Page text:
Weaving fiction from fact

A recently published novel is unwittingly relevant considering the events of this past summer.

berut book 88 298 (photo credit: )
berut book 88 298
(photo credit: )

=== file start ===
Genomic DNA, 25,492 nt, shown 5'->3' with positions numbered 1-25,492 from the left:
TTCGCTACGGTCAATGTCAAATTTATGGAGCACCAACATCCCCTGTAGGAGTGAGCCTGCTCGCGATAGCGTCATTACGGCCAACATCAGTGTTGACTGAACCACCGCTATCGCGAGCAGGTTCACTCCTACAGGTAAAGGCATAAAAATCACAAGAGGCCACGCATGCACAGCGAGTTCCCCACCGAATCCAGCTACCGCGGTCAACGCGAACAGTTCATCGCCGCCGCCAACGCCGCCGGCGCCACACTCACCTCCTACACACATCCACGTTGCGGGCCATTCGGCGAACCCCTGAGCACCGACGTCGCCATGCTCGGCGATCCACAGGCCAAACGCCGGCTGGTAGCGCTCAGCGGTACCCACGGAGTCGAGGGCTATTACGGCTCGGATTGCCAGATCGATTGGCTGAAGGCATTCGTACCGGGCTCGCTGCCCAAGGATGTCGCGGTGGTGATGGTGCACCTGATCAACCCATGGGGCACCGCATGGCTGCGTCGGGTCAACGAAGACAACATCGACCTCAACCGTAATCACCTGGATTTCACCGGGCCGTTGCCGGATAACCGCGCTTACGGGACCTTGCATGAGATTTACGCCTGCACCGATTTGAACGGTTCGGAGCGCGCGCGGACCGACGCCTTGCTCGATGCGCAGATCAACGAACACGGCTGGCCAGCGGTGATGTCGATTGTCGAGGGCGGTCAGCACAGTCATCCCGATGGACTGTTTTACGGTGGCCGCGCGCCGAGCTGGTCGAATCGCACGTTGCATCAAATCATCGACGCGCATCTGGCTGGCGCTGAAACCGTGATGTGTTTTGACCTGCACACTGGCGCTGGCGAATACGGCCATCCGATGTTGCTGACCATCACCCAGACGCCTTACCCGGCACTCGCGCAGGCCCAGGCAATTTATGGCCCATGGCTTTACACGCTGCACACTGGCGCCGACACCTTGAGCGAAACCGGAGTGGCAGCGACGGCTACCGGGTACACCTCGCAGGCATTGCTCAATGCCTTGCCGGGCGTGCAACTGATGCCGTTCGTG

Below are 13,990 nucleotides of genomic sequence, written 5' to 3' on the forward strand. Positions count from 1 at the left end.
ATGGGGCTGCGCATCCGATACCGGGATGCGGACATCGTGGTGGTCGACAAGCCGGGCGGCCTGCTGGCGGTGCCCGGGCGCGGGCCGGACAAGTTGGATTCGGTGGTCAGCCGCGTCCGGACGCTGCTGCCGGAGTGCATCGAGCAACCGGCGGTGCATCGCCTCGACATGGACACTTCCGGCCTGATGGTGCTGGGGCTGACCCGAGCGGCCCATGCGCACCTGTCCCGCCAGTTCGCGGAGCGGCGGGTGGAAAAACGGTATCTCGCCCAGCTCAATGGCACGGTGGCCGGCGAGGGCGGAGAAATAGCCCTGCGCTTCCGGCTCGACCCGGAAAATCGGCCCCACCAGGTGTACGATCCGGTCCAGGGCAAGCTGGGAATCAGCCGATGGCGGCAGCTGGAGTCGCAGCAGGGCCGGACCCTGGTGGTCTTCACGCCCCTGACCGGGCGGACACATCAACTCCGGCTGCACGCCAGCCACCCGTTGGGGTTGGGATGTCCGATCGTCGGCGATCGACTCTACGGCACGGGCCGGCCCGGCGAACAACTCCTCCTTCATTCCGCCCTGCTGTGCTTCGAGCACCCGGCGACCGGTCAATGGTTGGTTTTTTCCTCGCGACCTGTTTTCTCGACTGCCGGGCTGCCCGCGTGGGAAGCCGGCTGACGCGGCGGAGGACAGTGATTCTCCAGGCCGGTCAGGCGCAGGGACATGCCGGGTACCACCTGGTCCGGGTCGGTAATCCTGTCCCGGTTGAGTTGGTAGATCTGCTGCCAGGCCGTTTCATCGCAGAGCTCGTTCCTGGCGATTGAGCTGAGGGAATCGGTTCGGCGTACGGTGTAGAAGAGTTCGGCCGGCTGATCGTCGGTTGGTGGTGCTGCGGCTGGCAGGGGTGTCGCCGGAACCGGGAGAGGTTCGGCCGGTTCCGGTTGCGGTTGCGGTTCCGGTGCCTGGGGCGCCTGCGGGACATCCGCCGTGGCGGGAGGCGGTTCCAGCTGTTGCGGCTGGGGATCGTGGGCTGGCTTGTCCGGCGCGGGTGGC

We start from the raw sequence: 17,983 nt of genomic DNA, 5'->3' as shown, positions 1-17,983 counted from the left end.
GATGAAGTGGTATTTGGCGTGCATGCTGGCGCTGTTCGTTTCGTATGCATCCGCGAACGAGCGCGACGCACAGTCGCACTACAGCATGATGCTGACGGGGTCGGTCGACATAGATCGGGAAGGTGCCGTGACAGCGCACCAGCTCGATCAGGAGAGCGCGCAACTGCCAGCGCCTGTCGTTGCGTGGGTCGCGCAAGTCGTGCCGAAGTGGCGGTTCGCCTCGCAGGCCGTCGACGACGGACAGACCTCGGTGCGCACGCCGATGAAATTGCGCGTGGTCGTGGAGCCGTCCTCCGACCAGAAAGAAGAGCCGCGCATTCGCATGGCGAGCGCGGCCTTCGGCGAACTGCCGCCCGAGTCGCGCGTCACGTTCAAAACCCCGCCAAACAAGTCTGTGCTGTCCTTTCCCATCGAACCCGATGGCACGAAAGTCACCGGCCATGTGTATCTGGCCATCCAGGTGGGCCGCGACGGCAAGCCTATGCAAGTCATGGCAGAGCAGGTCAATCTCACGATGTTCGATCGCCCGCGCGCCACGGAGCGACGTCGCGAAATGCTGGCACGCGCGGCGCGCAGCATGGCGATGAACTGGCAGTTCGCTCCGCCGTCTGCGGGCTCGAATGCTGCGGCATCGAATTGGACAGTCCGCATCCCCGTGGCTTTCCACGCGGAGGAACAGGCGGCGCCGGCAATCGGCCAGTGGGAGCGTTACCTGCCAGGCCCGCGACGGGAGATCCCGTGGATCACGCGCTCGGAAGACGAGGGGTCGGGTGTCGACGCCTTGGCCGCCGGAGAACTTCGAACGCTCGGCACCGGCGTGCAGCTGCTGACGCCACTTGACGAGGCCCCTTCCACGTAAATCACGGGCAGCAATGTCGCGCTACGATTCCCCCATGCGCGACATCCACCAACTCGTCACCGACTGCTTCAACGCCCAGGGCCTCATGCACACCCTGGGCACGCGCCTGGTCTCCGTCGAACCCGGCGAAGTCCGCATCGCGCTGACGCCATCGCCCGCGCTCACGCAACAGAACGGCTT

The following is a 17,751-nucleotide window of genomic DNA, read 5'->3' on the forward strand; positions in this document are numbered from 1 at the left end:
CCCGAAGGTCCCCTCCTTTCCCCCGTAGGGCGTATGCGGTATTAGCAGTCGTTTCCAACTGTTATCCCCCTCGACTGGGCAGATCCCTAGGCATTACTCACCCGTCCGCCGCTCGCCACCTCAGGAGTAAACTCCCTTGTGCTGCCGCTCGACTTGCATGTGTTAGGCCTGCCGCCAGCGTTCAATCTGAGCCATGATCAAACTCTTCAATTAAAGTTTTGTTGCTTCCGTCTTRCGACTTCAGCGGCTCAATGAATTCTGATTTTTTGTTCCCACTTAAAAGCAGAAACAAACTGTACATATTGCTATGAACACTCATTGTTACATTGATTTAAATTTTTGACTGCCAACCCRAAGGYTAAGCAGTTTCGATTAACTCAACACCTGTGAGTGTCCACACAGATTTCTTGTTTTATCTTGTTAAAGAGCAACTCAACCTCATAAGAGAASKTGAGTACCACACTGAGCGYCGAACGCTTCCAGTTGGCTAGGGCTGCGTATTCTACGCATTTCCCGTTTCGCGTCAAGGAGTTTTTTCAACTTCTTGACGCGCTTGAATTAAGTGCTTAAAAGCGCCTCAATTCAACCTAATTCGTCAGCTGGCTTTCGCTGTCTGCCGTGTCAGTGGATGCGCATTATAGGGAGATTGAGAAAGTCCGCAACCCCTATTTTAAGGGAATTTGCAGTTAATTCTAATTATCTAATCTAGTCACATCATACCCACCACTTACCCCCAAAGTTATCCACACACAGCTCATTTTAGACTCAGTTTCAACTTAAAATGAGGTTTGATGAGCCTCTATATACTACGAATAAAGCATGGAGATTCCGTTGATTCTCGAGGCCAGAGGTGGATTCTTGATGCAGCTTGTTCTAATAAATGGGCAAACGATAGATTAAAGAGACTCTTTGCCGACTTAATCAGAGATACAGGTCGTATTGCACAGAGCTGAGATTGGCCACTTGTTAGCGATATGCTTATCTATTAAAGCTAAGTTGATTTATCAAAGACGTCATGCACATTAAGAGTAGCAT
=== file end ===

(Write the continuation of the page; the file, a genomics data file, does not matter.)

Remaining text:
Season of Betrayal By Margaret Lowrie Robertson Tatra Press 300 pages Margaret Lowrie Robertson's recently published novel Season of Betrayal, a story of adultery and war in early 1980s Beirut, is unwittingly relevant considering the events of this past summer and Lebanon's growing political unrest following the recent assassination of Christian leader Pierre Gemayel. While Lebanese citizens nervously wait to see whether their country can overcome this sectarian fighting, Robertson's story provides the perfect backdrop for those with little knowledge of the region's complicated struggle. Through her main character Lara McCauley, Robertson documents some high-profile historic events from one of the lowest points in Lebanon's modern history and blends it together well with Lara's fictional story. In crisp prose, she brings up the names of some of the country's more powerful players and their families who are still around today: "...I still remember the men who pulled the strings in Lebanon's politics in 1983, who controlled its streets and its gunmen. They formed a roll call central to my daily well-being: Gemayel, Jumblatt, Berri, Karami, Fenjiyeh - and in the background, the growing sinister influence of Sheik Mohammed Fadlallah, from Hezbollah." And she describes in detail what she calls, "an alphabet soup of warriors - PSP, PLO, DFLP, PFLP - multi-strands of fighters plaited together by guns and money and the hatred inherent in longstanding rivalries." Robertson - herself a seasoned reporter for a variety of reputable media outlets - spent a year in Beirut between 1984-85, though she sets the escapades of the initially timid, American-born Lara a year or two earlier than her own experiences. Lara's unraveling relationship with her husband, hot-shot reporter Anthony "Mac" McCauley, mirrors the country's unsettling politics and violent episodes during that time period. Robertson uses the shaky marriage as the launch pad for a series of events that eventually embroil Lara's personal life in the conflict around her. WHILE HER presentation of fact and fiction in the novel is well-balanced and thoroughly detailed, Robertson is perhaps a little overdramatic in drawing conclusions that certain incidents in Beirut during that period formed a direct catalyst for the growth in international terrorism that the world has witnessed in recent years. "I think it is fair to say 1983 was a watershed year in international terrorism. Not because that's when it became my reality, but because so many around the world died in terrorist attacks. The marine bombing stood alone in terms of scale and its impact on foreign policy, but it was book-ended by a series of violent events," notes Lara less than halfway through the book. While those unfamiliar with Middle Eastern politics might take Robertson's comments at face value, those who are more aware of the regional conflicts will automatically be able to recall the hundreds of terrorist attacks that happened prior to the 1980s, especially in Israel. And those who are well versed in Islamic fundamentalist culture will most likely disagree with Robertson's analysis here. That said, Robertson uses foolhardy prose - "No mere drumbeat of war, this was life inside the timpani itself" - to describe some of the horrors Lara witnesses during her stay in Beirut. And she realistically portrays the warmth of camaraderie at the city's renowned Commodore Hotel, which formed the "unofficial headquarters of the Beirut press corps," and provides the backdrop to many of Lara's escapades. Robertson uses one of those comrades - well-connected and informed Polish correspondent Thomas Warkowski - to nudge Lara through her personal transformation in Lebanon, and he is the one to eventually cause her downfall. "Thomas knew a lot," reveals Lara in one of the early chapters. "But it seems he forgot the basic law of nature articulated by Newton, that to every action, there is always an opposite and equal reaction. And this would rebound on him, for Lebanon was an unforgiving place. There were no false steps, only fatal ones. Thomas would tap into forces he couldn't control, with the result that he would become part of the history of the place itself." While it takes Robertson almost a quarter of the book to really kick-start her story, the wait is worthwhile and Lara's personal story is both believable and engaging. And despite the bombardment of historical facts, Season of Betrayal is an enlightening read for anyone who wants to understand a little better the complicated politics of this schizophrenic nation.